“Carl has a good memory, doesn’t he group?” said Mrs. Sharp. To Prentice her voice sounded like an off-key twirling giggle. “Anyone else care to expand upon that idea?”
“You stink like shit and piss pudding,” said Maggie. “I want to draw you sitting on the crapper.”
“Maggie, we all know that you’re an artist,” said Mrs. Sharp. “And artists can be temperamental at times. But if you really want your markers returned, then you’ll have to lower your voice and cooperate with the other people here who could use your help. That and take full advantage of our restrooms.”
Prentice thought he counted fifty-two eyelash flickers in the time it took Mrs. Sharp to reprimand Maggie. Maybe fifty-three.
“And how about you today, Amber?” said Mrs. Sharp. “Does our Amber feel like taking responsibility for the damage she’s done to herself in the past and then focusing on a brighter future?”
Amber Barnes rolled her shoulders backward and then forward, as if to release tension by loosening her muscles’ nervous grip on her upper skeleton. Prentice wondered if the lesions on Amber’s face were the result of drug abuse or the symptom of a fatal disease. He next looked at Mrs. Sharp’s face and imagined digging his fingernails into the flesh of it, so as to help the Lead Facilitator understand how it feels to carry obvious scars.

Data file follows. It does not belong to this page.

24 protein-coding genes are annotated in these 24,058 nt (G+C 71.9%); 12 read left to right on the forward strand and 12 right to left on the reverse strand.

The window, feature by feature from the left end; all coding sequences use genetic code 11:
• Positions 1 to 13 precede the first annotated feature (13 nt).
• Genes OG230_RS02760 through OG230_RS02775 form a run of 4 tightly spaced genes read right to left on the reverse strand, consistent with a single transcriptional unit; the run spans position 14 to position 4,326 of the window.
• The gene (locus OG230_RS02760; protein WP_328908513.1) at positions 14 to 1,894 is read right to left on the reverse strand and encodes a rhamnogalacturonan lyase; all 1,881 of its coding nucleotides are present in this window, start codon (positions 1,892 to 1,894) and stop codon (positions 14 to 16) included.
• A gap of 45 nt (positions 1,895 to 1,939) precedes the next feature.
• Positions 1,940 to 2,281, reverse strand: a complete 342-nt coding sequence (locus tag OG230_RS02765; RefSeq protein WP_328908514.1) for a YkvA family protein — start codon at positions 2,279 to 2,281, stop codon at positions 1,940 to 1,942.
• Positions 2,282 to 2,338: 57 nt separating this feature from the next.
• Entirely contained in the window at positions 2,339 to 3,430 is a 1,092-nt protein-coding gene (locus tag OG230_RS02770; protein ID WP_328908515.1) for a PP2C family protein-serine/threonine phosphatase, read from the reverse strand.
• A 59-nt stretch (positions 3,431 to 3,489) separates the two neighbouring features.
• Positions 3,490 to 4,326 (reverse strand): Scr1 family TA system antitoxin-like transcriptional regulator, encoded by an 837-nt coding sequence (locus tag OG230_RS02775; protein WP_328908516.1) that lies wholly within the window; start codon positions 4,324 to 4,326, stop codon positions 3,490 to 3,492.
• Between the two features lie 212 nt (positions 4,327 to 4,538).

“I can’t talk today, cause my mind is bleeding,” whispered Amber. “When your mind bleeds, can you talk?” Amber bent her head back and studied the rust-stained ceiling tiles as she spoke. Mrs. Sharp smiled and her eyes continued to blink.
“You express yourself in the manner of a poet, Amber,” said Mrs. Sharp. “Perhaps you could write down your thoughts before our next group session. Carl, would you be willing to read to the group what Amber writes?” she said.
“Yes, of course, Mrs. Sharp. I read a lot of –“
“You’re muffling again,” said Mrs. Sharp.
Prentice caught himself smoothing down his mustache and quick grabbed his right hand with his left.
“Sorry, Mrs. Sharp,” said Prentice.
“No need for apologies here,” said Mrs. Sharp. “Here we’re all about admitting our regrets and then –“
“Moving on,” said Prentice. He forced an artificial smile to meet Mrs. Sharp’s nod of approval.